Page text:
Moreover, Florida hosts more than 300 regional and hemispheric headquarters of companies from around the world including 16 Fortune 500 companies. These business centers are served by hundreds of airports for general or private aviation as well as commercial services.
Ungapen points out that Florida’s airports offer “numerous direct flights to all key Latin American and Caribbean destinations, most major European cities, and one-stop air services to the Asia/Pacific region.” More direct flights connect Florida with Latin America and the Caribbean than in all other U.S. states combined. “We feel that for these reasons,” she concludes, “the international interest in the state will continue to grow.”
If Florida is the favorite state for international home buyers, the favorite city is Miami. Six years after the crash in condominium construction, parts of Miami’s skyline are filled with cranes. Unlike in Dubai a few years ago, the current construction boom is not for office buildings but for condominium towers with flashy apartments.
“Miami is the sweetheart of the world,” said Jorge Perez, Chairman and CEO of the Related Group, one of the city’s signature builders, at the June opening of the pre-sales center for the SLS Lux Brickell condominium. At that time, the building already had USD 200 million in pre-sale reservations – half of total sales in the project – and Perez acknowledged, “everyone wants a place here.”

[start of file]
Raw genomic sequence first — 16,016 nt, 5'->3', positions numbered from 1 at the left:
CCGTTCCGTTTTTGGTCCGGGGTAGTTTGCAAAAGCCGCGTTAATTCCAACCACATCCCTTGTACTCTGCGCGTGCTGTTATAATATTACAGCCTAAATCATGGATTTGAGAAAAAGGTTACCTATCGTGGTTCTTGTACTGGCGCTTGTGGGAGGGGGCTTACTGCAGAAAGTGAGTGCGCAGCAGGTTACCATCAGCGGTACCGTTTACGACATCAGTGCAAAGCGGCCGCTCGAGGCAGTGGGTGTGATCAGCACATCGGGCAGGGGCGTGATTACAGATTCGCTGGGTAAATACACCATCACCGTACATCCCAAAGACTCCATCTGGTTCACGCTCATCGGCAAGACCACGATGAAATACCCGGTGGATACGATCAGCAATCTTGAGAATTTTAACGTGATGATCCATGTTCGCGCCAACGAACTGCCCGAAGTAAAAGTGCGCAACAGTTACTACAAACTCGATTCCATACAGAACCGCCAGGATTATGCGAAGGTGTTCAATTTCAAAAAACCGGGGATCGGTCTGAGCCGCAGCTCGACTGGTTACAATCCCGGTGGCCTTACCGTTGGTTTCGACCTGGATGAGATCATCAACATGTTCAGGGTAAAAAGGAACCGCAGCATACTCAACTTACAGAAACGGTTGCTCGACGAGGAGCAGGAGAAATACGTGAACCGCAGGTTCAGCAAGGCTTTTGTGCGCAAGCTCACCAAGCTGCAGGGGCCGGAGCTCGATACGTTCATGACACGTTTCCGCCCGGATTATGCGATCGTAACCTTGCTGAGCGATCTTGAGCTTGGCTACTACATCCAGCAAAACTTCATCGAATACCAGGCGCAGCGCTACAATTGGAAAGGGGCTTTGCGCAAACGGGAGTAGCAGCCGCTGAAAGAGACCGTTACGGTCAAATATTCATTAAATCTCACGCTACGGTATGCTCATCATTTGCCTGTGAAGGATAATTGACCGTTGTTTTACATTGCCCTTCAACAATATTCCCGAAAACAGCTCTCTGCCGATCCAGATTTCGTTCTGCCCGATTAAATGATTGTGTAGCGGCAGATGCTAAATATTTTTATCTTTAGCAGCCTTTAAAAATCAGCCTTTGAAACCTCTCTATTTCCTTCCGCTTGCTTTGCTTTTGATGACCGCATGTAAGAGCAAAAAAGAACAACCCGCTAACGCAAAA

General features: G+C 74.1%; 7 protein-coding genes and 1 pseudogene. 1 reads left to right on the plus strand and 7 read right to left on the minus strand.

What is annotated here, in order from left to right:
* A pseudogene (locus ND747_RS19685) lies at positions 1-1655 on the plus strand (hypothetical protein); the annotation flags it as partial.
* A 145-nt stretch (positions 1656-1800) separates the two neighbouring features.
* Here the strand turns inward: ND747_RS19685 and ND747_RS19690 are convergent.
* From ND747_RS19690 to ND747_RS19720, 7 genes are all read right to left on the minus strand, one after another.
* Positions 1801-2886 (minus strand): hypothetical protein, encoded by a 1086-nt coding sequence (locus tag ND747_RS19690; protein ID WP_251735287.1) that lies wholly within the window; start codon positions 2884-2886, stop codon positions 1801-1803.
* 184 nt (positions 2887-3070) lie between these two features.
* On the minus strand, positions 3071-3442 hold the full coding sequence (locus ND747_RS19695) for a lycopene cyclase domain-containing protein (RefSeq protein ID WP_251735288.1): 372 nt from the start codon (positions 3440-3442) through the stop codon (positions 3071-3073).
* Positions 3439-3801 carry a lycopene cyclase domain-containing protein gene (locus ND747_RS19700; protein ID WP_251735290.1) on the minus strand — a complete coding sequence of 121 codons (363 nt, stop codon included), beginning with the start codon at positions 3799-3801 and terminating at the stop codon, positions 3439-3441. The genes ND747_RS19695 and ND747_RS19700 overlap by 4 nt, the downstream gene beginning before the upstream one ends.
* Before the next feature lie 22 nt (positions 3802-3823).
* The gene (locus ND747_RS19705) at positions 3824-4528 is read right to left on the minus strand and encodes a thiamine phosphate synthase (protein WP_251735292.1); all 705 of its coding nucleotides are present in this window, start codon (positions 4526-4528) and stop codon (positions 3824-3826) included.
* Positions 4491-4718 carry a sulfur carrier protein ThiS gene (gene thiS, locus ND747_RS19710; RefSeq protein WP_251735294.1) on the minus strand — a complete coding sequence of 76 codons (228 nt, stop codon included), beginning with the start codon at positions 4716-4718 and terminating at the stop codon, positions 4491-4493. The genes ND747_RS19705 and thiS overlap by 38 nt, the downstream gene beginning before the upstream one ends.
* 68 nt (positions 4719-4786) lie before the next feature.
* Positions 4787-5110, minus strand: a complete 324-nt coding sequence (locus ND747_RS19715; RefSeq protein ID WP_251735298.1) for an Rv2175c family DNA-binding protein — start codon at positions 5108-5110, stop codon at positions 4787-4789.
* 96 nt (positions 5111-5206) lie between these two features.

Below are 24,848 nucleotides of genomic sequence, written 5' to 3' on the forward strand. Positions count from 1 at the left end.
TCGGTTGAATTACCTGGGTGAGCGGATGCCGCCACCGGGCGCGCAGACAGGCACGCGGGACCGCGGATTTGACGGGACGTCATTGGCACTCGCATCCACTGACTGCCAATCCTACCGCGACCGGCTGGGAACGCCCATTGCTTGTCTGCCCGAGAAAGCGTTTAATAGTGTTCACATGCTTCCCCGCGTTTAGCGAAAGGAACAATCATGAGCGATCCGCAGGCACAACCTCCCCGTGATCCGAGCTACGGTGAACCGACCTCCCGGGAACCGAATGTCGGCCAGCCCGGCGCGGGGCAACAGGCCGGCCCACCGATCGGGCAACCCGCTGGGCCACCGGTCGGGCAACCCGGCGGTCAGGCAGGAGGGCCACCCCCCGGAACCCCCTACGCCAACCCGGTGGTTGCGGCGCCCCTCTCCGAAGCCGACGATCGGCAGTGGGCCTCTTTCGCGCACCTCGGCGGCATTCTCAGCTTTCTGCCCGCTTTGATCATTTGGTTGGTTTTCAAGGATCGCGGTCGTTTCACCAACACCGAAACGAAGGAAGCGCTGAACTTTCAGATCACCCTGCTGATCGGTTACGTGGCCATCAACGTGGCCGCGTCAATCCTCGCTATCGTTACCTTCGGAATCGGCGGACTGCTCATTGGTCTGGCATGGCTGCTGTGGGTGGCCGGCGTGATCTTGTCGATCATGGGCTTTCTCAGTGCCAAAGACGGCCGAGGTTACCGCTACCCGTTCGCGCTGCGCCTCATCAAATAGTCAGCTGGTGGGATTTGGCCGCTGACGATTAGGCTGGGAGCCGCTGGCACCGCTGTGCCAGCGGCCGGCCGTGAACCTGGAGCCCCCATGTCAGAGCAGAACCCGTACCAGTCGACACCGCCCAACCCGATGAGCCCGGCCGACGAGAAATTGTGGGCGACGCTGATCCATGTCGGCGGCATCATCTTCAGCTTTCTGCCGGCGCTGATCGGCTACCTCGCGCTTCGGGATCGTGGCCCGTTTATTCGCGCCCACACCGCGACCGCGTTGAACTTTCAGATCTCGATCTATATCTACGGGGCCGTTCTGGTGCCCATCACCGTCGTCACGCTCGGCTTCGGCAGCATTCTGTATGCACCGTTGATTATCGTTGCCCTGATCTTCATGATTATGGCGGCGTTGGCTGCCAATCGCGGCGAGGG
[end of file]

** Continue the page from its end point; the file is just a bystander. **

Everyone also remembers what happened in 2008 when most buyers left deposits of 20 percent behind and walked away from new condominiums whose value plummeted. But today is different. It’s no longer easy to borrow money, and developers and bankers have learned a lesson.
Pre-sales in Miami today are based on at least 50 percent down meaning that developers collect the money to finish the hard costs of the project before they break ground. If the money isn’t there, they won’t start. Since foreigners continue to put money down, the boom goes on. Most domestic buyers cannot afford prices from USD 600 – 2000 per square foot. One penthouse at Miami Beach’s Faena House lists at USD 50 million.
In Downtown Miami, Brickell, Miami Beach, and sections of Coconut Grove and Coral Gables, 40 condominium projects with close to 6,800 units are under construction; 56 with almost 11,000 units are undergoing the approvals process; and 36 with more than 8,300 units are proposed in early stages, according to Peter Zalewski, a principal at Cranespotters.com, the Miami firm that tracks condominium development.
These new condominiums tend to be much more expensive than the ones completed in 2008-9. “Everyone is doing buildings with amenities and toys that just blow away the buildings that went up last time,” explains Gil Dezer, president of Dezer Development. His 60-story Porsche Design Tower in Miami Beach will have parking outside each apartment – cars will be delivered by automatic lifts. Most balconies will have private swimming pools.
Another super luxury feature is art. SLS Lux will be the home of a huge sculpture by Colombian master Fernando Botero. The Muse condominium near the Porsche Design Tower has hired Albanian architect Helidon Xhixha to create an individual sculpture for each apartment’s owner, and many buildings will have art galleries.
One result of the super luxury condominium boom is increased competition among real estate agents. Sales commissions from developers typically run from 4-5 percent and up. Today developers are providing incentives as high as 7 percent to property agents and brokers outside the U.S.
“It’s a go-to market, not a come-to market,” says Lewis M. Goodkin, President of Goodkin Consulting, who has been analyzing Florida real estate for a long time. “They are really doing a lot of selling overseas and paying brokers overseas.”